Tuesday, June 29, 2010

Indian National Congress Attitude of the British Indian Government

Attitude of the Government

The British authorities were from the beginning hostile to the rising nationalist movement and had become suspicious of the National Congress.

Dufferin, the Viceroy, had tried to divert the national movement by suggesting to Hume that the Congress should devote itself to social rather than political affairs. But the Congress leaders had refused to make the change. British officials now began to openly criticize the National Congress. British officials from Dufferin downwards began to brand the nationalist leaders as disloyal babus, seditious Brahmins and violent villains. The Congress was described as factory of sedition.

In 1887, Dufferin attacked the Congress in a public speech and ridiculed it as representing only a microscopic minority of the people and Congress demands as a big jump into the unknown.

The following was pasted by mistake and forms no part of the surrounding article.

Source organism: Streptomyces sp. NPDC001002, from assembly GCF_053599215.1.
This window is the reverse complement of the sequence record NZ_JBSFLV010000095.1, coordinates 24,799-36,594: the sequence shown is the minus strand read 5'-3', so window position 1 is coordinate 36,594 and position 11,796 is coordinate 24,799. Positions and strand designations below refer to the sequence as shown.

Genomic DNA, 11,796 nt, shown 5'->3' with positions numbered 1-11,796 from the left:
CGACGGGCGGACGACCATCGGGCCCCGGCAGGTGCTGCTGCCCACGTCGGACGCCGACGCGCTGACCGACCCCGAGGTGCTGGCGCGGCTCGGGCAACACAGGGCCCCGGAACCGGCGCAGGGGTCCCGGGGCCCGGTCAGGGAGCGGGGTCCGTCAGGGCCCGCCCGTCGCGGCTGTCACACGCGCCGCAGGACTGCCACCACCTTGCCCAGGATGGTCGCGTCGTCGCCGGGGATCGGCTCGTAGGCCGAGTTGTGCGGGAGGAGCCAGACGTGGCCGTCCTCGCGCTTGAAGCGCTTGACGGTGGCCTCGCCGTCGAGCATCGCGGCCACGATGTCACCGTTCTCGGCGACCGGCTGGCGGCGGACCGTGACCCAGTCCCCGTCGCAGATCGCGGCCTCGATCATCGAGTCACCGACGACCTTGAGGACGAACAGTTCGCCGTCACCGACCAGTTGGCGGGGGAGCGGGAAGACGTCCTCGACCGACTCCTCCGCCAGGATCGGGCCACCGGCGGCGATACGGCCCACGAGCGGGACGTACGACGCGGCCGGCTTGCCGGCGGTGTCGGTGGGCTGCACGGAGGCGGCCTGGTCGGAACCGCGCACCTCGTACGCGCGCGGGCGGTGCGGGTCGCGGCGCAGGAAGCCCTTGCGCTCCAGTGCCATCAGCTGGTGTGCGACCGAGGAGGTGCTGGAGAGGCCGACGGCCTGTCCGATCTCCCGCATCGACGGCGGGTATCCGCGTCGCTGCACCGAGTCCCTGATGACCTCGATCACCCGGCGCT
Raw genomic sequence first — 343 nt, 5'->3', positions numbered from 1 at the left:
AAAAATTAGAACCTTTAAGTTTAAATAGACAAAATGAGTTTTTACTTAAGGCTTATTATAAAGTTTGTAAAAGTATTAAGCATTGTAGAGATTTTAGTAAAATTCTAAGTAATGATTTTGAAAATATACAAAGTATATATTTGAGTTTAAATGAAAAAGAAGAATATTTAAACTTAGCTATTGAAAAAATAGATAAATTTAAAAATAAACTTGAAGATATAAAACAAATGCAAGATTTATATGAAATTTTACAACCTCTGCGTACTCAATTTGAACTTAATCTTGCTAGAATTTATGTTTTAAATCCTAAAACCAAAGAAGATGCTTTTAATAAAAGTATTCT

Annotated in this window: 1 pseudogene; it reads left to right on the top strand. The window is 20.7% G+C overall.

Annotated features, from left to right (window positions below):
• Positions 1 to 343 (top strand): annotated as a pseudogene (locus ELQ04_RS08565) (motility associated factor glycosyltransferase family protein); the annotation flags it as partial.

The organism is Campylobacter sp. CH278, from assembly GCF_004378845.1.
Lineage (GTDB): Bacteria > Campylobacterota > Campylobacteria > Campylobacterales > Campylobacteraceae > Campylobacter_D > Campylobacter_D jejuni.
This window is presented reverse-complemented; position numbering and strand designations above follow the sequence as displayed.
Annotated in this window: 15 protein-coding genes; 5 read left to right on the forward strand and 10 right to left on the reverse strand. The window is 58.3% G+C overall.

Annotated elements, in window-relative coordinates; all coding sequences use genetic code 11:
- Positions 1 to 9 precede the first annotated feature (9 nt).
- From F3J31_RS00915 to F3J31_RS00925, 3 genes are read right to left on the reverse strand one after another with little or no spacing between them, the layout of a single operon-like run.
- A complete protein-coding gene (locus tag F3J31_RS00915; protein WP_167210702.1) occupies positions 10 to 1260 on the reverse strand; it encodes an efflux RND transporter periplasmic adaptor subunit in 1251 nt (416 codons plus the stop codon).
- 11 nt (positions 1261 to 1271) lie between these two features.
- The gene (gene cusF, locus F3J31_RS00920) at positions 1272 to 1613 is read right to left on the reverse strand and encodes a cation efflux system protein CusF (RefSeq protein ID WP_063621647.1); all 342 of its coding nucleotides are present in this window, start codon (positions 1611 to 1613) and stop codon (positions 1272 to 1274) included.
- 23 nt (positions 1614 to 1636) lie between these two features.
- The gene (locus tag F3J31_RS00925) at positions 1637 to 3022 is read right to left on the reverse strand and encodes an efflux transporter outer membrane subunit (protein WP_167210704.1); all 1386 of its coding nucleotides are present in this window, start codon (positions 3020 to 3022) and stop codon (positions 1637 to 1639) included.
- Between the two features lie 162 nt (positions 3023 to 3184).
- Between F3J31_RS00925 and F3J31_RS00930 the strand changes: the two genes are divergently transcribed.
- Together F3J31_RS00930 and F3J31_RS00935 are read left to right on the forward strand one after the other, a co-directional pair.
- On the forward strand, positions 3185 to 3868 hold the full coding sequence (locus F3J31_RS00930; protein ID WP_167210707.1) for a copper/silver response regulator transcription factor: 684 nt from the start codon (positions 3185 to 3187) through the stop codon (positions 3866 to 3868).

Realising that the growing unity of the Indian people posed a major threat to their rule, the British authorities also pushed further the policy of divide and rule. They encouraged Sir Sayyed Ahmed Khan, Raja Shiva Prasad of Benaras, and other pro- British individuals to start anti- Congress movement.

Lord Curzon said that the Congress was tottering to its fall and one of my greatest ambitions while in India was to assist it to a peaceful demise.

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